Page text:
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A lonely rock in the East Pacific Ocean, Malpelo Island’s true treasures lie beneath its waves where scuba divers will be awed by a huge shark population.

Diving in Malpelo Island

Quick facts

Malpelo Island features strong and changing currents as well as occasional rough seas and is therefore recommended for advanced divers. It is only accessible by diving liveaboard vessels so make sure to book in advance as only one vessel is allowed at the island at any given time. Liveaboard vessels depart from two locations which are either David in Panama, or Buenaventura in Colombia.

Dive sites around the island feature mostly steep walls and pinnacles as the island rises from an undersea ridge. There are also caverns and some sandy bottoms to explore. Water temperature is usually warm at 79-82°F (26-28°C) but at the beginning of the year, it can get chilly with a range of 61-77°F (16-25°C).

Cold ocean upwelling caused by strong winds bring more plankton to the surface and this makes for busy dive sites at Malpelo Island. The plankton can reduce visibility to 33ft (10m) from the usual 100ft (30m) but it is well worth it given the abundant marine life around the island.

When to go

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USD 1,441Per trip
USD 605Per trip
USD 526Per trip

What to see

Schooling scalloped hammerhead sharks are a highlight at Malpelo Island especially at the La Nevara dive site. Sometimes seen in schools of about 200 sharks, they can also be joined with even larger schools of silky sharks. They come to feed and to visit cleaning stations so expect to see plenty of butterflyfish as well. These cleaning stations and the nutrient rich waters also attract gentle giants like oceanic manta rays and whale sharks. Whale shark sightings are frequent towards the north of Malpelo Island.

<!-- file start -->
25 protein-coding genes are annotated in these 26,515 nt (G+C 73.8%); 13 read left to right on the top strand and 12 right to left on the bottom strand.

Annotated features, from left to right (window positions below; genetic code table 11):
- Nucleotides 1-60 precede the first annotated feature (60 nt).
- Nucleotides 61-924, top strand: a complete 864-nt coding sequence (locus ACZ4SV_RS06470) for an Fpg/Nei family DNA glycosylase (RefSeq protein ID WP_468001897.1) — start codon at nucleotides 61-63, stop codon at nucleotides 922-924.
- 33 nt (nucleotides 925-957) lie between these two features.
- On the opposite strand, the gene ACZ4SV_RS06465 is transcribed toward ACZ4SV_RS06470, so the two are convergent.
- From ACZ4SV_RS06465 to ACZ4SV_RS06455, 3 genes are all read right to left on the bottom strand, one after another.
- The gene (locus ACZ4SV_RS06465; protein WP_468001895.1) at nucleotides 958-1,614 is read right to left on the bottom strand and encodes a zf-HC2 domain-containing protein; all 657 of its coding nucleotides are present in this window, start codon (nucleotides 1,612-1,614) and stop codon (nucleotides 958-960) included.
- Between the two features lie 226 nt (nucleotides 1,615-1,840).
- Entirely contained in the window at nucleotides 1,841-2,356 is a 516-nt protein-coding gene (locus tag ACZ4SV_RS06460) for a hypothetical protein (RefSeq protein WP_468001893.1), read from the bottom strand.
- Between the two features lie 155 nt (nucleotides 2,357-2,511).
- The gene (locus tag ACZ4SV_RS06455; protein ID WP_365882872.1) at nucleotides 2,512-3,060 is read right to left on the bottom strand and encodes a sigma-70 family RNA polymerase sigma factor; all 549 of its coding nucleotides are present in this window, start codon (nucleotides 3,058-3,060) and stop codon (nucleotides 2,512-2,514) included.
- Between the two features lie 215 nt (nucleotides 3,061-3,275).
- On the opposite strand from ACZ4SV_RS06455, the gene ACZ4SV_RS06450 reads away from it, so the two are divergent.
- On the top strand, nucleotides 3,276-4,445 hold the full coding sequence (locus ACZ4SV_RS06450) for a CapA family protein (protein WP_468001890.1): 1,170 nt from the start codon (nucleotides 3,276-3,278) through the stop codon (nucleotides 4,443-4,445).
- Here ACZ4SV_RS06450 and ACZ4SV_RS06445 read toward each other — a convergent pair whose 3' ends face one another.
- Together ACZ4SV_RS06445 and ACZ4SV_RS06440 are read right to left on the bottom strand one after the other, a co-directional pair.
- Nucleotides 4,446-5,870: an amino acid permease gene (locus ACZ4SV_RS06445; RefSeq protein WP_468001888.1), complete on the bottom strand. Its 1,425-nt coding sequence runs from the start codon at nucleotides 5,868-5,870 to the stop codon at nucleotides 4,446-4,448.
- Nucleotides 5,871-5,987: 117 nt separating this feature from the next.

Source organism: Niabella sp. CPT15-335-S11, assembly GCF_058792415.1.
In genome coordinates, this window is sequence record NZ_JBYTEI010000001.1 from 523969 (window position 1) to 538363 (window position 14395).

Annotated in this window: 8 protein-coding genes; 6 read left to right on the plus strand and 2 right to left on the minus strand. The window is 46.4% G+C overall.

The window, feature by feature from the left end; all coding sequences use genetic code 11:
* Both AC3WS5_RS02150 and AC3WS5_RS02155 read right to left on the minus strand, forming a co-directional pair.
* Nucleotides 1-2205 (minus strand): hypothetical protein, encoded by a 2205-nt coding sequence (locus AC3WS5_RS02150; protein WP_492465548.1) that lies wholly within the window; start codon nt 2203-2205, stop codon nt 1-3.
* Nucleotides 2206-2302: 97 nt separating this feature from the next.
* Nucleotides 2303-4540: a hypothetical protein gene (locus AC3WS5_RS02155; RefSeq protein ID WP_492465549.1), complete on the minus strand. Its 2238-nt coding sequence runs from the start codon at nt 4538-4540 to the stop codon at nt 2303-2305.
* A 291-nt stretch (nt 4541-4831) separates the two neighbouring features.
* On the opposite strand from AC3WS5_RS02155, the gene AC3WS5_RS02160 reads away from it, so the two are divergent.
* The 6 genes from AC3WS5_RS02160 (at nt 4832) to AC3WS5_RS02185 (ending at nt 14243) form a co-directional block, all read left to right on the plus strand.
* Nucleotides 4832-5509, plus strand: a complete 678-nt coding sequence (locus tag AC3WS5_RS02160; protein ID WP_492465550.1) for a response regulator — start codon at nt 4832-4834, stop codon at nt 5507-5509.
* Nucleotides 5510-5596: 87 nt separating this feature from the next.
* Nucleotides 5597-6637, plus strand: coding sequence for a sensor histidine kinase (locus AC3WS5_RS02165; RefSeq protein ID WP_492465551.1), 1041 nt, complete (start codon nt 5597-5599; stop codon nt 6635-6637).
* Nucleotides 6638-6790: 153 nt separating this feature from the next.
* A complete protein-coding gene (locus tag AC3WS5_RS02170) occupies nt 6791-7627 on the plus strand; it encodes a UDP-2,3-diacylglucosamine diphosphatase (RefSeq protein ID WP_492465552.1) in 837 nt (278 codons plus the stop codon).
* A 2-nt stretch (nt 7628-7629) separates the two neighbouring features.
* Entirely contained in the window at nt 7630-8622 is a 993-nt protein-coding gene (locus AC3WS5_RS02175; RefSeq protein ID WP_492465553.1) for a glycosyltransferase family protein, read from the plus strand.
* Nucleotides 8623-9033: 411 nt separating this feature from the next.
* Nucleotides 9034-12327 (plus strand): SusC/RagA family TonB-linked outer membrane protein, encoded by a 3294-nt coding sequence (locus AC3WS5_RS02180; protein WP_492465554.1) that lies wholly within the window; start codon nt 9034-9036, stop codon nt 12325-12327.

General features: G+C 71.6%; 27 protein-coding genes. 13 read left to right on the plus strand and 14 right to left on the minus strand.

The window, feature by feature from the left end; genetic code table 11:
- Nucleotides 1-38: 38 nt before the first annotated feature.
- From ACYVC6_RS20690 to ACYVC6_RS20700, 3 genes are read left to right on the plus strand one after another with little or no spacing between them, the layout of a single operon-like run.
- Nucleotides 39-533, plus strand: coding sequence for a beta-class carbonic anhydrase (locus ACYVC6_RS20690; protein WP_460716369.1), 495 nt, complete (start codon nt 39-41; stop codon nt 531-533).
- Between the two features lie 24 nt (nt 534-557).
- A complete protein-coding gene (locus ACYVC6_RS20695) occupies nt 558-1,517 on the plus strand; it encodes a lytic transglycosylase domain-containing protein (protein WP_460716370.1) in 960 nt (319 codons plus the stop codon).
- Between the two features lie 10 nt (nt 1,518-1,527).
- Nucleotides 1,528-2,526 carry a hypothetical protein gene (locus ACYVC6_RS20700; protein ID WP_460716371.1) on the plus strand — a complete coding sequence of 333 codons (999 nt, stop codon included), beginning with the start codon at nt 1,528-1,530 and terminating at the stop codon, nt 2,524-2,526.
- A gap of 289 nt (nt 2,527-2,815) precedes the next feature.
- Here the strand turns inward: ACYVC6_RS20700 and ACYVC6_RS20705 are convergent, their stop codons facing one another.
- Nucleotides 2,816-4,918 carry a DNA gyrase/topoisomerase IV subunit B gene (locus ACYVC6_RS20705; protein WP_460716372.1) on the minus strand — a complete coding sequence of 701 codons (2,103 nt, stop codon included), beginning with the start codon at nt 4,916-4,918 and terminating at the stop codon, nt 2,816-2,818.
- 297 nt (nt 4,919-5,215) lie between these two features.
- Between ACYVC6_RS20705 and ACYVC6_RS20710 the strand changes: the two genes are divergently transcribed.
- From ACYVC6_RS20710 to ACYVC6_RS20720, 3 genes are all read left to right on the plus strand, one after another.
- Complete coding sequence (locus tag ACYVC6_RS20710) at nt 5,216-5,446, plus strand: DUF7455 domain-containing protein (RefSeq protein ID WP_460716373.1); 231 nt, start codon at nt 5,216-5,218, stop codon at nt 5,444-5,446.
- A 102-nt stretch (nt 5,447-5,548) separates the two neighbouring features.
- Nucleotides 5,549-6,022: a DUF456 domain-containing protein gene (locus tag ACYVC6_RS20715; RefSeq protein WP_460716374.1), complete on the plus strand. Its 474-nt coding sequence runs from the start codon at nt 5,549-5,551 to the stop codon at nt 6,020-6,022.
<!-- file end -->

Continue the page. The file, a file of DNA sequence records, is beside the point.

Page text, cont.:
At most dive sites, find your visibility limited not necessarily by plankton in the water, but clouds of bigeye trevally, red snapper, pacific creolefish, juvenile barracuda and grunts. Pelagic hunters like yellowfin tuna, Galapagos sharks, and amberjacks eagerly patrol these enormous schools for meals.

At deeper depths of 133ft (40m) you may chance upon the very rare smalltooth sand tiger shark at the Bajo del Monstruo dive site or perhaps the very strange red-lipped batfish. Dive guides will often be on the lookout for bait balls happening in the open sea which can result in a very exciting dive.


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Rising from a deep undersea ridge in the East Pacific Ocean, the oceanic Malpelo Island is part of Colombia. It lies about 310 miles (500km) west of Colombia and is uninhibited, except for a small military outpost. Tiny in size at 0.46 square miles (1.2 square km), the island appears as barren rock, but is home to one of the world’s largest masked booby colonies.

Malpelo Island is formed by volcanic rock, and its surface is covered in lichen, mosses and algae. The island is surrounded by several other rocks which include the Tres Mosqueteros off the northeast corner and four other rocks off the southwest corner. The island and surrounding rocks drop off into deep water which goes as far as 13,000ft (4km).

Established as a UNESCO World Heritage site in 2006, Malpelo Island, or the Malpelo Fauna and Flora Sanctuary, is known for its tremendous shark population. It is one of the few places in the world to see scalloped hammerhead sharks schooling in great numbers and joined by silky sharks. It is also a place where the rare smalltooth sand tiger shark can be seen. Weather at Malpelo is tropical and scuba divers are able to visit on a year-round basis.

Other attractions

Unfortunately, Malpelo Island is almost exclusively for scuba diving. Divers can however make short excursions onto the island to see the birds and also for stunning views.

Getting there

Fly to the Tocumen International Airport in Panama City or Gerardo Tobar López Airport in Buenaventura, Colombia. If arriving at Panama City, you may take a connecting flight to Enrique Malek International Airport in the city of David or an overnight bus ride.


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